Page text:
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Brown extends order against Bullseye Glass, despite positive test results

Oregon Gov. Kate Brown on Friday directed the Oregon Department of Environmental Quality to extend the 10-day cease and desist order against Bullseye Glass Co. initially issued May 19. The order now limits Bullseye’s use of toxic heavy metals, including lead, from its glass-making process through June 8.

“I will continue this prohibition on the use of toxic metals in uncontrolled furnaces as long as necessary to protect the well-being of children at the nearby daycare center and other residents,” Brown said in a Friday press release.

Bullseye officials previously said they will have no choice but to lay off employees of the order is extended.

According to Brown's office, the extension "was made in light of continued concerns by DEQ and the Oregon Health Authority (OHA) about the company’s ability to limit emissions of toxic metals into the air. DEQ provided the company a noon deadline today to sign a legally binding agreement that would have avoided the need for a cease and desist order, which the company did not sign. The agencies anticipate ongoing discussions with the company to reach a durable resolution of public health threats from the company’s operations."

The initial order was issued in response to data from a DEQ air monitor at Children’s Creative Learning Center, southeast of Bullseye, that detected high lead levels on May 9 and 10.

But on Wednesday, the Multnomah County Health Department said that none of the children or adults tested so far for lead poisoning in southeast Portland had blood lead levels that would require further medical care or public health action.

According to a press release from the department, 192 people had been screened for lead poisoning since the state announced high levels of airborne lead in their neighborhood. All the blood lead levels were considered low. The results included 71 people who were tested Monday at the Children’s Creative Learning Center at Fred Meyer (CCLC).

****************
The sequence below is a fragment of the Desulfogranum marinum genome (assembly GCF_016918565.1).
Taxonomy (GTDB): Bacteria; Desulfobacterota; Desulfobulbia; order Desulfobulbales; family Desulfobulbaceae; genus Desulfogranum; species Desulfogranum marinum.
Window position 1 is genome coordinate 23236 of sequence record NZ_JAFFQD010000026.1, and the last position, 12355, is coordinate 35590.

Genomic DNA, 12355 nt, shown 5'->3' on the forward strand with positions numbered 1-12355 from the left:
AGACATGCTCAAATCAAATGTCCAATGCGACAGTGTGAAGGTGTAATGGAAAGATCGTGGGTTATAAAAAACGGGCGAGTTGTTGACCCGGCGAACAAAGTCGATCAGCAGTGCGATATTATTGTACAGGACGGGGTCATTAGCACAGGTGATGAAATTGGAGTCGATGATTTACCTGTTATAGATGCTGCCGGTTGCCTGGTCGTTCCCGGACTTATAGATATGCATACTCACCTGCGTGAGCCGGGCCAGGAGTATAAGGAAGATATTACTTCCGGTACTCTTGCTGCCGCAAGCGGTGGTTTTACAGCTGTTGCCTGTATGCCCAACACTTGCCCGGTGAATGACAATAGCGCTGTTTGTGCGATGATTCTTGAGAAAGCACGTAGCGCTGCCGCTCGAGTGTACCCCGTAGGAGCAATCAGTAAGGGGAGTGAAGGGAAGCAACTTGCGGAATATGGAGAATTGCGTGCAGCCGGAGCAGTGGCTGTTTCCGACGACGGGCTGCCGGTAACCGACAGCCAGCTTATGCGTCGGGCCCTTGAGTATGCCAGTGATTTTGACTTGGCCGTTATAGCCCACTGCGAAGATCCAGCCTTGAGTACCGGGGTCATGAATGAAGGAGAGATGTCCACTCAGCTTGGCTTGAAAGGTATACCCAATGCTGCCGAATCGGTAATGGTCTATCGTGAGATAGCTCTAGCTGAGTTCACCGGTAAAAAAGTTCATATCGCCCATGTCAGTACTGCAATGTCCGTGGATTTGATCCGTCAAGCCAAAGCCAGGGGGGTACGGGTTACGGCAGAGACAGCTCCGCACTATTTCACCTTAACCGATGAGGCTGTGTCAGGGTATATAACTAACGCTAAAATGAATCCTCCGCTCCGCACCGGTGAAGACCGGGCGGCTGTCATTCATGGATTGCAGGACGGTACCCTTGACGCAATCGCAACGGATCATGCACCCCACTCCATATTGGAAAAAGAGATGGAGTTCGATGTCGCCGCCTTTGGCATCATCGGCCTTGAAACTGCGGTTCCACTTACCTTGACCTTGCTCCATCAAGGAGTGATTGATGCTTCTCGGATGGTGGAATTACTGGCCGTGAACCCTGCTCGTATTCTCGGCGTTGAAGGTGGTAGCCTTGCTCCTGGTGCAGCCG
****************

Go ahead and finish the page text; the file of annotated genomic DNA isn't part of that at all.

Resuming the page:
“Parents should be reassured that we did not find blood lead levels of concern,’’ Jae Douglas, director of the Environmental Health Department, said in the release. “But we know we have not reached everyone, and encourage moms and children under 6 to take advantage of our upcoming clinics.”

The extension was issued just hours after the co-owner of Bullseye Glass made an emotional appeal to the DEQ during a meeting that was convened to discuss the fiscal and economic impact that permanent operating rules would have on similar glass manufacturers.

“It feels like being a living cadaver,” Lani McGregor told KOIN 6 News. “We are a laboratory rat so that the DEQ and EPA can learn about our little corner of the art world.”

McGregor said the DEQ gave Bullseye a deadline of noon Friday to sign a mutual agreement and order that her company felt was not only inaccurate but also “inflammatory and almost criminally indicting of us.”

Brown cited the company’s unwillingness to sign that order as part of the reason the cease and desist order was extended.

“We just need the DEQ to help us and in 116 days I’ve never seen any indication that help was on the way,” said McGregor. “All I’ve got is the same conclusion and that is nobody knows, the EPA can’t direct us, DEQ can’t direct us, they don’t understand our industry.”

McGregor says Bullseye can’t continue to operate in limbo.

“Everything is just happening so fast. We haven’t been given time, we haven’t been given any direction,” she said.

KOIN 6 News contributed to this story.